From staff and wire reports

LANSING – The Michigan Senate took a step yesterday toward reversing a law that prevents many legal immigrants from getting driver’s licenses in Michigan.

By a 28-9 vote, the Republican-led chamber approved a bill that would allow legal immigrants to get temporary licenses. Some Democrats voted against the measure because the state has become embroiled in a broader debate about whether it should quickly comply with upcoming requirements of the federal Real ID Act, a law aimed at stricter identification measures in response to the 2001 terrorist attacks

Some Democrats said the Real ID issue should be kept separate from a quick fix to allow legal immigrants to get behind the wheel. The measure that passed yesterday is now headed to the Democrat-led House and is part of a package aimed at starting compliance with Real ID.

Some Democrats supported the bill, however, saying it was important to move along the legislation so legal immigrants could resume getting licenses as soon as possible.

“This is just the first step in the legislative process,” said Sen. Michael Switalski, a Democrat from Roseville who voted in favor of the bill. “We need to get moving immediately.”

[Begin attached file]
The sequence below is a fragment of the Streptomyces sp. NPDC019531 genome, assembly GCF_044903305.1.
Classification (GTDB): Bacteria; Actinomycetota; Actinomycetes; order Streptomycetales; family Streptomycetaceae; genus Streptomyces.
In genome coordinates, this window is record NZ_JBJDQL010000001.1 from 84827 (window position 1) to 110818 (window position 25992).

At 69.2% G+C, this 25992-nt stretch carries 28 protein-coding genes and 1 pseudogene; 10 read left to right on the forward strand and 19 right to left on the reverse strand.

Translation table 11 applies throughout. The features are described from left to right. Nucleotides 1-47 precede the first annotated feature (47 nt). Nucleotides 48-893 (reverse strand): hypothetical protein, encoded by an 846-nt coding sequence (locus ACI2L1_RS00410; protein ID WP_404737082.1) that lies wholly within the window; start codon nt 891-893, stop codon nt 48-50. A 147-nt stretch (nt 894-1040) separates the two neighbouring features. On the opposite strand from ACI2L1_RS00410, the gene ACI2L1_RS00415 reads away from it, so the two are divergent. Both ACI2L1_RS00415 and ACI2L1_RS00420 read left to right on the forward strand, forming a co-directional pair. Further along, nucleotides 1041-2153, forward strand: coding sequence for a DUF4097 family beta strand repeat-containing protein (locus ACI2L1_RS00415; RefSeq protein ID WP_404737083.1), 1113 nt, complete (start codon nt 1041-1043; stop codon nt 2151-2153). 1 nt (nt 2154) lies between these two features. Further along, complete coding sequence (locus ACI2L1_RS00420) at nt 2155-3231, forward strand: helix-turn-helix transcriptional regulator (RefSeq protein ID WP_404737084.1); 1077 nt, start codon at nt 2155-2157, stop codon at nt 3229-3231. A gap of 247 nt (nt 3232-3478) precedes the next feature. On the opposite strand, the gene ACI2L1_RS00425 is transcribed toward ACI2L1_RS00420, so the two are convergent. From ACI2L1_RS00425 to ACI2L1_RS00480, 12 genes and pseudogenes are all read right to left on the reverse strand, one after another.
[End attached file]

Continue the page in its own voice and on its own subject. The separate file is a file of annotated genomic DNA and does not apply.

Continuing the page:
Republicans argued that Michigan should take more sweeping steps to secure its driver’s license and identification procedures sooner rather than later.

“We shouldn’t be dragging our feet on these bills,” said Sen. Alan Sanborn, a Republican from Richmond.

Businesses and universities are urging quick action because somelegal immigrants have already been denied driver’s licenses since the new policy went into effect late last month. The policy affected many international students at the University of Michigan when it was enacted. Many of them were pleased to hear about the bill’s passage in the state Senate yesterday.

Rackham student Hsien-Chang Lin, president of the Taiwanese Student Association, said the law change was especially hard on international students. Without a form of state identification, most of them have only one form of identification – a passport.

Because of this, international students without state ID often have to use passports for casual everyday purposes like making purchases with a credit card. But that’s risky, Hsien-Chang said.

“We’d probably have to go to the embassy to get a new passport,” Hsien-Chang said. “If we lose it, it’s not only a problem that we have to reapply, but someone else may have it and try to use it.”

LSA sophomore Erina Uozomi, a permanent resident of El Salvador, said she’s glad that the bill passed in the Senate, but is insulted that it even has to be addressed.

“The fact that you are an international student here and registered in the University is already grounds to attain a driver’s license,” she said.

State officials say there are nearly 400,000 foreign businesspeople, students and their families in Michigan on visas. There are 5,429 international students at the University of Michigan.

Michigan Secretary of State Terri Lynn Land stopped giving driver’s licenses to illegal immigrants Jan. 22.

– Matt Aaronson and The Associated Press contributed to this report.

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